President Sebastian Piñera announced in Temuco the ‘Araucania Drive Plan,’ a development roadmap for the mostly indigenous region in central Chile, aiming to bring investment to the region and pacify social unrest, but Mapuche organizations claim this plan aims to deepen the sacking of their ancestral territory.
In an interview with Radio Kurruf, Ana Llao, spokeswoman of the Ad-Mapu indigenous organization, says the plan aims to sack the ancestral land of the Mapuche by reforming Article 13 of the indigenous law and facilitating its sale.
“Today, Piñera comes to announce the lands are again adrift, allowing renting, selling, leave as collateral for credits,” sais Llao, “coming back to the 2568 and 2750 laws imposed by the military dictatorships.”
Chilean media reported the announcement as if it had already been a success. The government would promote 491 investment projects in the region during eight years, amounting to US$8 billion, hoping that private investment would triplicate that figure. The projects, Piñera and his Interior and Public Security Minister Andres Chadwick said, would focus on roads, drinking water, health, environment, and local businesses.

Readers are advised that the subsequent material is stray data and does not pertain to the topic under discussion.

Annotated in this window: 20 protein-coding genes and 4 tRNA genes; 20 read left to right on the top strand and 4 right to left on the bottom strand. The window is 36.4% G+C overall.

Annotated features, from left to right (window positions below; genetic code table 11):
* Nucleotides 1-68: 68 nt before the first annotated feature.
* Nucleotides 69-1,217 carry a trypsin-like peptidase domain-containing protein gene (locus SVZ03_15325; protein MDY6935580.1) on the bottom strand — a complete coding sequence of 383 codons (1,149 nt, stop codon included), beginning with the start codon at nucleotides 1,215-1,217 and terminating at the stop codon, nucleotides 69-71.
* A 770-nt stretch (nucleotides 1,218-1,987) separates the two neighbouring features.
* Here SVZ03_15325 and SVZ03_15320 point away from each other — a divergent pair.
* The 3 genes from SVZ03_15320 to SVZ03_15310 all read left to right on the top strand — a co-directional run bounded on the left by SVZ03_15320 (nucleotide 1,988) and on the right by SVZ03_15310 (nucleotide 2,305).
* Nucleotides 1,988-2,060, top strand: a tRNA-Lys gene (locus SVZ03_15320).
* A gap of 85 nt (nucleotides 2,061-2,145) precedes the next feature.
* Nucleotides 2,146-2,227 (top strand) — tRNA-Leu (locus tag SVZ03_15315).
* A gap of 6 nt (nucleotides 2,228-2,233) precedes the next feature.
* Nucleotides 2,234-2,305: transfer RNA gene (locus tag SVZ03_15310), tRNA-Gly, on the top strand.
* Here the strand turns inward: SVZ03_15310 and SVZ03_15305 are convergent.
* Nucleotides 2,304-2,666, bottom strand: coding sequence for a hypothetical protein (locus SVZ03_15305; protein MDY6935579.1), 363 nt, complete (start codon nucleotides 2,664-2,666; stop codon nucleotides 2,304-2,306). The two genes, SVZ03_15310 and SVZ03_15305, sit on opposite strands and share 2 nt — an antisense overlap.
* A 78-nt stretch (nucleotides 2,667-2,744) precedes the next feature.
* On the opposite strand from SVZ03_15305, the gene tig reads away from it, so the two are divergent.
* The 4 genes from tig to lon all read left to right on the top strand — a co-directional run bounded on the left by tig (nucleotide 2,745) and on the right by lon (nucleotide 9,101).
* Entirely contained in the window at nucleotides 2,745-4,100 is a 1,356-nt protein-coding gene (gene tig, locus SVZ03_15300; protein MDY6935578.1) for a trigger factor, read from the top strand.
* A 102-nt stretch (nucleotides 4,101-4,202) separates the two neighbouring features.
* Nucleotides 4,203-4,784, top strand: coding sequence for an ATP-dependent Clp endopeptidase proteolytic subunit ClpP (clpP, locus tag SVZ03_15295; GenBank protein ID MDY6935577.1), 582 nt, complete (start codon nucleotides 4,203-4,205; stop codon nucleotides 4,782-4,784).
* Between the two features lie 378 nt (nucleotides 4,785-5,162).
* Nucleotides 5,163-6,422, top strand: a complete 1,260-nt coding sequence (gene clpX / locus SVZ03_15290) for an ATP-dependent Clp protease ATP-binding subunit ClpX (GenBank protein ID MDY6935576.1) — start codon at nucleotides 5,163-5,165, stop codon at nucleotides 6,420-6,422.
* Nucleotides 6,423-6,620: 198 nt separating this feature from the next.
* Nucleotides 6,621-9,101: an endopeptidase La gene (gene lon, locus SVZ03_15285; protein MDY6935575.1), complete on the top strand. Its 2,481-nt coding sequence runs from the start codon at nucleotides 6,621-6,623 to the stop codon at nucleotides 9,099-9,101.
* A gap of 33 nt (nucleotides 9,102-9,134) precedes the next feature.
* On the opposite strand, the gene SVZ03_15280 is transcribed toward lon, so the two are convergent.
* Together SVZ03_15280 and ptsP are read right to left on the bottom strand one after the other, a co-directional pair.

The plan is part of the National Agreement for Peace and Development in the Araucania, based on three main points: willingness for dialogue and peace; the recognition and preservation of cultural diversity, traditions, language, education, health and worldview of indigenous communities; and the comprehensive and inclusive development of the region.
Housing subsidies, infrastructure improvements and a dozen new hospitals for the Araucania region are also part of the plan, according to government materials.
Llao also declared that the indigenous organizations have as a priority the defense of their lands and culture, while the companies that Piñera is introducing aim to commodify instead of protecting them.
“They focus on commercializing identity and culture for the economic interests of individuals and the companies. We must be clear that has absolutely nothing to do with the local organizations,” she said. “Within the cultural diversity of the people we can respect that, but we must be clear those are two very different objectives.”
The plan also pretends to reaffirm the constitutional recognition of the Mapuche and other indigenous peoples, but without territorial autonomy and self-determination. The Chilean government has signed Article 23 of the United Nations declaration on the rights of indigenous peoples and Convention 169 of International Labor Organization, but Llao claims that the economic plan was developed without consulting the Mapuche people at all.
“It’s a symbolic recognition from the government, political point of view. It’s a unilateral recognition, as we demand a constitutional recognition that allows our autonomy, self and free determination of the original peoples,” continued Llao. “Under the constitution of military dictatorship… it’s difficult to speak about the autonomy and self-determination of the ancestral territory of our communities in which we can rule ourselves with our ancestral authorities.”